Reviews

King Gizzard & The Lizard Wizard – Infest The Rats’ Nest: Album Review

Right, King Gizzard & The Lizard Wizard are absolutely fucking mental. They’ve embarked on their next genre hop and it’s thrash metal done in its purest form; basically just screaming at us for not looking after the planet. The result is enthralling, manic, thunderous and utterly absurd; but in the best kind of way. Your MCM’s favourite band could literally never be as versatile as these guys.

They’ve done it. They’ve finally entered the next realm of fantasy. King Gizzard & The Lizard Wizard have never been ones to rest on their laurels when it comes to punctuality and sound evolution in their music, releasing a hefty fourteen albums in their seven year long professional career; with not one project sounding alike to the other. They have dipped their toes in psychedelic-rock, dream-pop, prog-rock, experimental funk and so much more; but this time they’ve cranked it up a notch.

The band’s FIFTEENTH studio album is a thrash metal album called Infest The Rats’ Nest, and make no mistake about it, simply typing that sentence out has confused me beyond comprehension. The album before this one, released just four short months ago, was a bright and vibrant kaleidoscopic listen with glistening guitars and jolly folk-style singing; oh how the tables have turned.

On this new project here, King Gizzard bring manic noise rock and a conscious climate change message to the forefront and do so with killer delivery. It’s a half-hour long wild ride of face-melting guitar solos and grovelling vocals from Stu Mackenzie, taking the aggressive approach to tell the listener just how dangerous our lack of urgency is towards Earth’s deterioration.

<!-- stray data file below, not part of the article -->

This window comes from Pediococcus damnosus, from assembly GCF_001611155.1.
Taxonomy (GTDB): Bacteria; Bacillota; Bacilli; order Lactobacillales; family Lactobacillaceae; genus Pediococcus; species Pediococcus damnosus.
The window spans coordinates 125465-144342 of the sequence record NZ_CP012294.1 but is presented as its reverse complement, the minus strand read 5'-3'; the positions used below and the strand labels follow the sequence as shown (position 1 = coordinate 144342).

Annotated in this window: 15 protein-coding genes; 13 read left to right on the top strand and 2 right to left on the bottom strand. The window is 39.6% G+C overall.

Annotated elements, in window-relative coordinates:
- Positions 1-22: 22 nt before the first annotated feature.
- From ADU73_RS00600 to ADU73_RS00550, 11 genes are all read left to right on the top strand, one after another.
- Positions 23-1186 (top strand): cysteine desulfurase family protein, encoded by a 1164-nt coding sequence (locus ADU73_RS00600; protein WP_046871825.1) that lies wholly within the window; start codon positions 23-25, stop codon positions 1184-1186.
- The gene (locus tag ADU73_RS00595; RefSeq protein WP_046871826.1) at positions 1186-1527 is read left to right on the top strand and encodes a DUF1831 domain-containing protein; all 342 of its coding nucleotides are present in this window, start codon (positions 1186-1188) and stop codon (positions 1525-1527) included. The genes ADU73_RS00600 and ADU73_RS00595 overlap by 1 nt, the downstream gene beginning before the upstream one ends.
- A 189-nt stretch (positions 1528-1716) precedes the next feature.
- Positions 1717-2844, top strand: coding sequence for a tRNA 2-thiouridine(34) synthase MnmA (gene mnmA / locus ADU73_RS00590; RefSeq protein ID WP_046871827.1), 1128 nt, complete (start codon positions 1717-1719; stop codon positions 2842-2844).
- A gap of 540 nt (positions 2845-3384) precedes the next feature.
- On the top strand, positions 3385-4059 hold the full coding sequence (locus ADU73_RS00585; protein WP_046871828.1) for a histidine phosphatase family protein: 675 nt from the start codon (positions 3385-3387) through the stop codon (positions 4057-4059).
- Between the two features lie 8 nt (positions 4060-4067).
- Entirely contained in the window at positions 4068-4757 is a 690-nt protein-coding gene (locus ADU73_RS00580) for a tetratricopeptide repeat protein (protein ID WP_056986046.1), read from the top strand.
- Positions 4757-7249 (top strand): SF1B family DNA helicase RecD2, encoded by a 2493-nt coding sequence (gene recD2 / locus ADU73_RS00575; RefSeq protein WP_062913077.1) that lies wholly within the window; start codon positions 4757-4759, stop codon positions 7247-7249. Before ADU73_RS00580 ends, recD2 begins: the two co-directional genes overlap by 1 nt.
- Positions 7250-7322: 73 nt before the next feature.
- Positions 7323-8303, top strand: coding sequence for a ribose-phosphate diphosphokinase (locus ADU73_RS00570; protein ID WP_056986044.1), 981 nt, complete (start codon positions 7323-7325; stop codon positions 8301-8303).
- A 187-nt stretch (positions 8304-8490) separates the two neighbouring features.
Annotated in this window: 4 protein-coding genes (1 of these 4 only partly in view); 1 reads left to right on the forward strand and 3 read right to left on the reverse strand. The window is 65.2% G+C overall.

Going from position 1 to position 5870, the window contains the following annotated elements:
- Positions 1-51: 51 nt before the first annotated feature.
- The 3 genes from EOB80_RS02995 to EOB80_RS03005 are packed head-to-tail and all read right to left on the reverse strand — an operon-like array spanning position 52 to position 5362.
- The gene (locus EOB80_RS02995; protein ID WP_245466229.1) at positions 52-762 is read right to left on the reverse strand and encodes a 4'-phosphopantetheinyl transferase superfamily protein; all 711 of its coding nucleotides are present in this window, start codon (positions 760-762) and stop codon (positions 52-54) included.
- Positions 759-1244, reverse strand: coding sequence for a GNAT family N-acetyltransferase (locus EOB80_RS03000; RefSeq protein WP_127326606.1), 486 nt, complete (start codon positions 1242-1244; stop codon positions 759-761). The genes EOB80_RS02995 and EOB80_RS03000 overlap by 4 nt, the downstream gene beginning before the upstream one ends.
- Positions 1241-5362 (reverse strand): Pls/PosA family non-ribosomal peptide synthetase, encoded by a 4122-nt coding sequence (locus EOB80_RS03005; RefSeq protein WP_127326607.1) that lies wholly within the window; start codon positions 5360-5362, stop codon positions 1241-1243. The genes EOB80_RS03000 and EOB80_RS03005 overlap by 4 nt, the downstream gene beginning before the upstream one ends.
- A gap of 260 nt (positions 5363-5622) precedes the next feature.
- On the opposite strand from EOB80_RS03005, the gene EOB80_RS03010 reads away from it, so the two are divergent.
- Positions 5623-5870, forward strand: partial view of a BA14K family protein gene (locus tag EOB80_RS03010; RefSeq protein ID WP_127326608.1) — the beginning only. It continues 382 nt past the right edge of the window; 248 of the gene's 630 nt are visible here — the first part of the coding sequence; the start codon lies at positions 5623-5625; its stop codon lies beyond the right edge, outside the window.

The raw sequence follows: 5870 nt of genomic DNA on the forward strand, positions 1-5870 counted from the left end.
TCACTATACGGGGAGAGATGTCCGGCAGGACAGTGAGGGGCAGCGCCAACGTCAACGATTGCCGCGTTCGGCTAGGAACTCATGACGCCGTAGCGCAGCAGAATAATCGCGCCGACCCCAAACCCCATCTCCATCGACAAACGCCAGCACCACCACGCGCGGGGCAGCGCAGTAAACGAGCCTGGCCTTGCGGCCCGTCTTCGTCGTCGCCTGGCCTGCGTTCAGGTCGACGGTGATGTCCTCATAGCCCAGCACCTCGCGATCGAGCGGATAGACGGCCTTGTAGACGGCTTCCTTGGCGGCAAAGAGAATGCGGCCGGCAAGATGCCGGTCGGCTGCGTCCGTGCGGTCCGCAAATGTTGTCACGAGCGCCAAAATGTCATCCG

Lead single Planet B tells us to “open your eyes and see, there is no Planet B” behind throaty instrumentals to really cut through and make a statement; opening with this was a stellar choice. King Gizzard do an excellent job in making this album feel like a moment in their evolution, there’s no case of half-arsing here and they do a fantastic job when it comes to entering the realms of heavy metal music. One slight gripe I have with this album is that it can be somewhat cliched at times, mimicking metal on the odd occasion rather than owning their new found status. It is far from a large criticism, though, as these instances are few and far between.

The message is impactful, the performance is rattling, King Gizzard have well and truly done it again. They are the most consistently unpredictable band on Earth, but never once let over-zealousness get in the way of raw quality in their music. While it may not be as cohesively mixed as Fishing For Fishies, have as many outright hits as Nonagon Infinity or be as conceptually endearing as Murder Of The Universe; it certainly ranks as another great effort from a band who, at this point, seem like they cannot miss. What’s next? Trap? Country? Smooth Jazz? Who knows.

Favourite Tracks: Planet B, Mars For The Rich, Superbug, Venusian 1, Self-Immolate, Hell

another fucking rating circle

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